By: Terry Donnelly 

There is historical precedent for the withering away of one political party and the emergence of another.  

Early on John Adams was the only Federalist president before the party was lost–George Washington was non-affiliated, but would have been a Federalist if forced to decide. Democratic-Republicans had a good run, electing Thomas Jefferson, James Madison, James Monroe, and John Quincy Adams before fading. Whigs also had four presidents, but weren’t as lucky with their picks as they only elected two, both of whom died in office and were succeeded by vice presidents. William Harrison served 34 days giving way to John Tyler, then Zachary Taylor passed and Millard Fillmore served out his term.  

Andrew Jackson was the first Democratic president elected in 1828. With Abraham Lincoln’s election as the first Republican in 1860, we finally settled on the current parties. 

Republicans have divided into ultra conservatives offset with a more moderate wing since 1933. Sen. Robert Taft was a leader of the ultra conservative wing leading the fight against FDR’s New Deal. Barry Goldwater was the first ultra conservative nominated in 1964. He lost in a landslide when Lyndon Johnson won over 61% of the popular vote and 44 states to Goldwater’s six. 

The 1964 election was a milestone. Republicans first used the Southern Strategy getting white, southerners to vote Republican in protest over Democrats passing the Civil Rights Act. The strategy was successful in that five of Goldwater’s six winning states were from the Confederacy.  

Prior, southern states voted Democratic and Republicans were the Party of Lincoln. The successes of the civil rights movement flipped all of that. African Americans began voting for FDR, but became nearly a bloc for Democrats after 1964. The Republican, southern, white vote remains similarly strong. 

Since 1968 there have been five Republican presidents. All but one, including the losing candidates, have been from the moderate wing.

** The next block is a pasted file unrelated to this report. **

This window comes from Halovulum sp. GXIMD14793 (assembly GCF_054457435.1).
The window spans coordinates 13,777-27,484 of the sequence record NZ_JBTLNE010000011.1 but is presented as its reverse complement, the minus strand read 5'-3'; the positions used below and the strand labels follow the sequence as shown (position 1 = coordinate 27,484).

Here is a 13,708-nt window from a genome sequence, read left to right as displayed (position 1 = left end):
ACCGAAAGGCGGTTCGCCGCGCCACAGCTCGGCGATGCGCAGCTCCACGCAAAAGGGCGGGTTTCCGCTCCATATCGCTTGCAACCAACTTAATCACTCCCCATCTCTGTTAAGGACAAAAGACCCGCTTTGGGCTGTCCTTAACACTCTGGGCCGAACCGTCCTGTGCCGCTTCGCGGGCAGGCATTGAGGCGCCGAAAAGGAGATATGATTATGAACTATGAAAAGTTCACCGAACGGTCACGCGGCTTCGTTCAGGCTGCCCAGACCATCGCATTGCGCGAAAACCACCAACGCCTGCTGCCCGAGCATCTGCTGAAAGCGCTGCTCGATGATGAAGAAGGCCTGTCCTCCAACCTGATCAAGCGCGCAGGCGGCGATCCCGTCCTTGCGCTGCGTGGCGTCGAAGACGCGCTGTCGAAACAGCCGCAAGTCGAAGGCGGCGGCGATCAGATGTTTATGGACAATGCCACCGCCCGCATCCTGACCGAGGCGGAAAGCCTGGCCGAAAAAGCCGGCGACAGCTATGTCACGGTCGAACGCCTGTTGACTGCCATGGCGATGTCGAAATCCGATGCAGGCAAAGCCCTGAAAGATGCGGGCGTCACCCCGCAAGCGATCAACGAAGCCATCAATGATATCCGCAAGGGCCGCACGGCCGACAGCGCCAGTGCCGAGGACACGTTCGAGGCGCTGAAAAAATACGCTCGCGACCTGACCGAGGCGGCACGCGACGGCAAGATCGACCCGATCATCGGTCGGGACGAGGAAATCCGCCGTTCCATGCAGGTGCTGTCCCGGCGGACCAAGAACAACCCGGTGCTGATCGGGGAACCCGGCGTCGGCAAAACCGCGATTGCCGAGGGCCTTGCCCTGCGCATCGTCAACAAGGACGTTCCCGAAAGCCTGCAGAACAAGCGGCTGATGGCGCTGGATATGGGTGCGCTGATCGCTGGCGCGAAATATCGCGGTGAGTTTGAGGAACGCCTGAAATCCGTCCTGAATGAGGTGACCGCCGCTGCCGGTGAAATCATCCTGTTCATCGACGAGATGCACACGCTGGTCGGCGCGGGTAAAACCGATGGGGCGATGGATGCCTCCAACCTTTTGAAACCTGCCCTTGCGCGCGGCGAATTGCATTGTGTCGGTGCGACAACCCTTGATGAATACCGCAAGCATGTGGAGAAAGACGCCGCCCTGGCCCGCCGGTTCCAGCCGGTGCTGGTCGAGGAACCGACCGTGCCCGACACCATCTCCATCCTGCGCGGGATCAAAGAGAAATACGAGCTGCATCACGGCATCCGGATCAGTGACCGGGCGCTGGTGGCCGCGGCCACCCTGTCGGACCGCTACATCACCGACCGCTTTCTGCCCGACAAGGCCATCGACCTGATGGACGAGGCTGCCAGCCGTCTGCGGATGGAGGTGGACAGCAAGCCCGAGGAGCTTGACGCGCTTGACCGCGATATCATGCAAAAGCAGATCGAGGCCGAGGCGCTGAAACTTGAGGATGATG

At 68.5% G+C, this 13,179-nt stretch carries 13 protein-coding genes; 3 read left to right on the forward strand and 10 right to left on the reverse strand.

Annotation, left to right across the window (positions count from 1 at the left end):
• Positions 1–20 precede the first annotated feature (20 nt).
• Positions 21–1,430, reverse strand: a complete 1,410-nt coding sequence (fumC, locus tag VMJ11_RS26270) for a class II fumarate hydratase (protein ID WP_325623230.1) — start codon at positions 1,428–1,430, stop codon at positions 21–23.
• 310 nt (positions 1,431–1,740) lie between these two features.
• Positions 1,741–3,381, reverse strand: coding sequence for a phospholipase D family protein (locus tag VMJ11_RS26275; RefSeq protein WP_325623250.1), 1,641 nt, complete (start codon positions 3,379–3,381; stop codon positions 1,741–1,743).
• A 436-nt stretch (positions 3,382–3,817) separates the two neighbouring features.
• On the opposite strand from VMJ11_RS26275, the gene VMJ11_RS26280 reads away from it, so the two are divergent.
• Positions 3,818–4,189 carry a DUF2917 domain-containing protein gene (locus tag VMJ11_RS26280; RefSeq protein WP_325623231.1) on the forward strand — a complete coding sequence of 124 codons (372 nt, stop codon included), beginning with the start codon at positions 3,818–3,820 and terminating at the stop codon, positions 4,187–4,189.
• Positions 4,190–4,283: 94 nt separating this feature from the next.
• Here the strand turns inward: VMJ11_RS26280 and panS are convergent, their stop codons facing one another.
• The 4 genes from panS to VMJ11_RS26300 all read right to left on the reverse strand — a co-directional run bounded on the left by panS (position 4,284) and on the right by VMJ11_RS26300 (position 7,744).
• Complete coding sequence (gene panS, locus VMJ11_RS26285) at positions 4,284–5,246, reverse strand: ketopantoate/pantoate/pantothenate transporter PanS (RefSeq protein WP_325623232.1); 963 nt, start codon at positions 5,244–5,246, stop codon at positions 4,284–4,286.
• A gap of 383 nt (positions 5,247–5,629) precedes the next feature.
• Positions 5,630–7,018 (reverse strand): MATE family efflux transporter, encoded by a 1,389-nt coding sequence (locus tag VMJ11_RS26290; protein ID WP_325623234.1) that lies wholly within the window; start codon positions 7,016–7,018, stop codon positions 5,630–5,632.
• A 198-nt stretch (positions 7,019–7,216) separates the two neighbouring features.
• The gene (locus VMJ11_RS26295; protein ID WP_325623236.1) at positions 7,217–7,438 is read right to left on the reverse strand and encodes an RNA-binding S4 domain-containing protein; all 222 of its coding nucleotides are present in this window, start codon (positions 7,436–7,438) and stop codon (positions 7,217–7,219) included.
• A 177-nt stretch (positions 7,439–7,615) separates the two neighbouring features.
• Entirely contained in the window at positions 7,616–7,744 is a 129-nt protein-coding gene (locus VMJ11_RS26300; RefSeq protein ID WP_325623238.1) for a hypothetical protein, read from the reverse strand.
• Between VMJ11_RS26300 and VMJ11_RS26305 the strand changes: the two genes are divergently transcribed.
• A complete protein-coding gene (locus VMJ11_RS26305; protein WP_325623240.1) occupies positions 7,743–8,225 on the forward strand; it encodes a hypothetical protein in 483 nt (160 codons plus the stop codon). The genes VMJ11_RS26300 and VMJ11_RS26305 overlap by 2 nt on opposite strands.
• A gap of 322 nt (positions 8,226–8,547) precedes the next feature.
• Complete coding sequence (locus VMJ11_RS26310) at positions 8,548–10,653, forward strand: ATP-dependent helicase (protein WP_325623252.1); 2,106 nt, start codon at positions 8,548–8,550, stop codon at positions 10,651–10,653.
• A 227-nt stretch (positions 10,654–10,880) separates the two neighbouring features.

Republicans tout Ronald Reagan as a “true conservative”. President Reagan had conservative leanings, but historically was a Democrat. As president, he raised taxes to save the economy from collapse, and worked with Democrats to effect change–something the current voices eschew. Reagan was really a moderate who was a skilled enough politician to do what John McCain and Mitt Romney could not; convince his party that he was more like Barry Goldwater. 

The country is becoming more left thinking. Today, there is almost no crusade to get rid of the social programs that have found their way into everyday life. Social security, Medicare, Medicaid, regulations over food and drug production, and much of the social safety net established since FDR are all socialistic programs that have gained nearly universal support.  

We hear rumblings of limiting voting rights, making abortion choice completely illegal, deporting millions of illegal immigrants, and there is still strong pushback against expanding Medicare to every citizen. But, those fights, while still passionate issues for some, are getting weaker. 

The current temper tantrum the Republican congress is throwing to avoid dealing with a Supreme Court nominee is simply a last ditch effort at relevancy. Minutes after Justice Antonin Scalia’s death was reported, elected Republicans started shouting that the president shouldn’t appoint in his last year in office. They added the argument that the people have the right to chime in on who is next seated on the loftiest judicial bench. Well, those arguments are as leaky as a canoe made from chicken wire. History reveals several late term justice nominations and ratifications. The argument about the people speaking is just drivel. President Obama won the last election with 53% of the vote. There is no guarantee that the next president will have such a numbers mandate. Many elections are won with less than 50% of popular vote. In that event, the next president would be nominating the next justice with less voter support than was given to Mr. Obama. 

The anti government faction of the Senate may well succeed in blocking any Obama appointee. However, doing so may be the final undoing of the Republican Party as it has functioned since 1933. 

I hope the clearer minds and softer voices of the moderate wing can somehow win the day. America works best with two, strong political parties.